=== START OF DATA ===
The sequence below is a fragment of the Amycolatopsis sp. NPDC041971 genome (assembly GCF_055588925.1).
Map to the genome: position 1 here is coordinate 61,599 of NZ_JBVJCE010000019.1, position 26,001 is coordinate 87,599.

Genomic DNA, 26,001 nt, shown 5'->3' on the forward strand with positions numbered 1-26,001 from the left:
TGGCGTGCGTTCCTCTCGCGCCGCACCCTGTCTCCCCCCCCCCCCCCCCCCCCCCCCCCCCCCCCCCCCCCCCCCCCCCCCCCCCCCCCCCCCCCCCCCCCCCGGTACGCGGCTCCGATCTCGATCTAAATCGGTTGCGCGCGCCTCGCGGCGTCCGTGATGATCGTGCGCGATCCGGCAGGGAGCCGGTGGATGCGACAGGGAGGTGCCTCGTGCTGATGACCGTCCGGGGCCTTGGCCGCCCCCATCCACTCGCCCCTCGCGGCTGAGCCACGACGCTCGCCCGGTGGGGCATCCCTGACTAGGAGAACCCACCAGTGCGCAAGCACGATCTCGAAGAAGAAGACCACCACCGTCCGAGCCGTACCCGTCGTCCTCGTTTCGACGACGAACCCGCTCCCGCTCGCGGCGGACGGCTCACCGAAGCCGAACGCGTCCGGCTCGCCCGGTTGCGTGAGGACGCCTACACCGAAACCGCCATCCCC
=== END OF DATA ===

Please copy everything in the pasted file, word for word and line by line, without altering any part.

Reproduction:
The sequence below is a fragment of the Amycolatopsis sp. NPDC041971 genome (assembly GCF_055588925.1).
Map to the genome: position 1 here is coordinate 61,599 of NZ_JBVJCE010000019.1, position 26,001 is coordinate 87,599.

Genomic DNA, 26,001 nt, shown 5'->3' on the forward strand with positions numbered 1-26,001 from the left:
TGGCGTGCGTTCCTCTCGCGCCGCACCCTGTCTCCCCCCCCCCCCCCCCCCCCCCCCCCCCCCCCCCCCCCCCCCCCCCCCCCCCCCCCCCCCCCCCCCCCCCGGTACGCGGCTCCGATCTCGATCTAAATCGGTTGCGCGCGCCTCGCGGCGTCCGTGATGATCGTGCGCGATCCGGCAGGGAGCCGGTGGATGCGACAGGGAGGTGCCTCGTGCTGATGACCGTCCGGGGCCTTGGCCGCCCCCATCCACTCGCCCCTCGCGGCTGAGCCACGACGCTCGCCCGGTGGGGCATCCCTGACTAGGAGAACCCACCAGTGCGCAAGCACGATCTCGAAGAAGAAGACCACCACCGTCCGAGCCGTACCCGTCGTCCTCGTTTCGACGACGAACCCGCTCCCGCTCGCGGCGGACGGCTCACCGAAGCCGAACGCGTCCGGCTCGCCCGGTTGCGTGAGGACGCCTACACCGAAACCGCCATCCCC